Jerome Powell and his colleagues at the Fed have pivoted their policy from just short six months ago, which has led investors to price-in rate cuts by year’s end. The purpose of lowering interest rates is to stimulate an anemic economy and inflation rate while attempting to counteract the inverted yield curve, which has historically preceded recessions. However, the idea of cutting interest rates so soon and so aggressively suggests that the US economy and moreover global economies are not on firm ground – a view we have had for some time now.

    We certainly do not want to “fight the Fed” if they do decide on a more accommodative policy path like European counterpart, Mario Draghi. However, simply flooding the stock market with additional capital is a bandage on a ten-year wound, which has never fully healed post-2008. The Fed’s lack of tools – specifically the inability to cut rates further from an already low level – leaves the global economy particularly vulnerable as we go forward. This is why I stand prepared to thoughtfully add stock exposure if the Fed acts as the markets want, yet keep on hand risk management tools, such as stop-loss orders and sector management if simply lowering rates does not get this economy back on track.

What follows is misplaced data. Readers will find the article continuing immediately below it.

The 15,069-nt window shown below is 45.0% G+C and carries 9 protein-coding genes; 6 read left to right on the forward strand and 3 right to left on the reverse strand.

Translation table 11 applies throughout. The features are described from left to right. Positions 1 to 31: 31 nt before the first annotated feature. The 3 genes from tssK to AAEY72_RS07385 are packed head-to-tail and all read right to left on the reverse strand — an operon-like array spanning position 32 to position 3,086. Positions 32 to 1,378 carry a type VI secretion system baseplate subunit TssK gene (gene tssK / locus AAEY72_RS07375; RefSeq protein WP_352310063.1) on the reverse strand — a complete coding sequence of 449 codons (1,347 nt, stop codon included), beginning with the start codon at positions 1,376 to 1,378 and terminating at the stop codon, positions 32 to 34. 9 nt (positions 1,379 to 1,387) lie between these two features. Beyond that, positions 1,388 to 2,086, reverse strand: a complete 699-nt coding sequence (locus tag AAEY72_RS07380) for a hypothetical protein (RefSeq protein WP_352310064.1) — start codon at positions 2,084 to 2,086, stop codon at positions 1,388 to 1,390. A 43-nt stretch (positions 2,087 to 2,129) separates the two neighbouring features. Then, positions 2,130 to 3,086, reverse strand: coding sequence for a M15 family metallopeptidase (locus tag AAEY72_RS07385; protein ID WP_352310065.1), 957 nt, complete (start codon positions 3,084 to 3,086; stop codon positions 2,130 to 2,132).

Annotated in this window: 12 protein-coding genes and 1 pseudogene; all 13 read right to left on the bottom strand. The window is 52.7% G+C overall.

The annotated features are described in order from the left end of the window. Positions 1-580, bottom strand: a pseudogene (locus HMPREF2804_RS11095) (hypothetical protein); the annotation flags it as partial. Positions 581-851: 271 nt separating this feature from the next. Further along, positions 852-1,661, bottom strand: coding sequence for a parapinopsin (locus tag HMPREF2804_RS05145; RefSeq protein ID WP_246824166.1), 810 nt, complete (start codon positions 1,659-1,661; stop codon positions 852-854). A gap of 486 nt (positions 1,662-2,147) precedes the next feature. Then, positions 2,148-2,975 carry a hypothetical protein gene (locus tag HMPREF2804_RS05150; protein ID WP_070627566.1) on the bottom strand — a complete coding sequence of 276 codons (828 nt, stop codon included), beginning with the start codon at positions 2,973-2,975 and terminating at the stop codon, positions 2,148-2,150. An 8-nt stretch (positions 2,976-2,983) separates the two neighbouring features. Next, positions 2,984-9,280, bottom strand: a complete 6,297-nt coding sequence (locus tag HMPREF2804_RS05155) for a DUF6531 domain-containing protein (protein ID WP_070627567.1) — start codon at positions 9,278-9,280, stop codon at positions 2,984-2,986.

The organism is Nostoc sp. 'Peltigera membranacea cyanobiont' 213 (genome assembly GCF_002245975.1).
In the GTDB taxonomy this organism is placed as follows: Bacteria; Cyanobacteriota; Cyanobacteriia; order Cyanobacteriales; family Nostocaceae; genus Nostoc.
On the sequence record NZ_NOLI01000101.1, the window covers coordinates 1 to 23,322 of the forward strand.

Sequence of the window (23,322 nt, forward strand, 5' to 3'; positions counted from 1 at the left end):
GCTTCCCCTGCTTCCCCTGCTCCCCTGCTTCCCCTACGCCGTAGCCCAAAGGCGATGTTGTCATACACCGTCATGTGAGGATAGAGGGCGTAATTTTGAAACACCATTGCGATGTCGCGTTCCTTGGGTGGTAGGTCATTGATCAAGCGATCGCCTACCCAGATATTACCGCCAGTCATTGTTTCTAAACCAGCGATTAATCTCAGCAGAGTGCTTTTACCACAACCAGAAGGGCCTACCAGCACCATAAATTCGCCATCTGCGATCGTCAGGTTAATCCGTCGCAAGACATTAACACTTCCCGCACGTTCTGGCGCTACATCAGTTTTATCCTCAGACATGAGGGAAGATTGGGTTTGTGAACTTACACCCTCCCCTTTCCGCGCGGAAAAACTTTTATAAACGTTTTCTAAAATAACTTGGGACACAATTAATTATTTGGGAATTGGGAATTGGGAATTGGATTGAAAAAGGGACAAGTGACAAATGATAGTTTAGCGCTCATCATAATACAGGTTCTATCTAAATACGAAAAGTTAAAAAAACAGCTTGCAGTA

While both global economic growth and earnings quality have decreased over the past few quarters, they are still positive (particularly in certain sectors), which bodes well for businesses with consistent revenue models – think goods and services you cannot live without! These are the types of companies we want in your portfolio. The better than expected index performance in defensive sectors such as utilities, consumer staples, and healthcare this year has validated my thesis.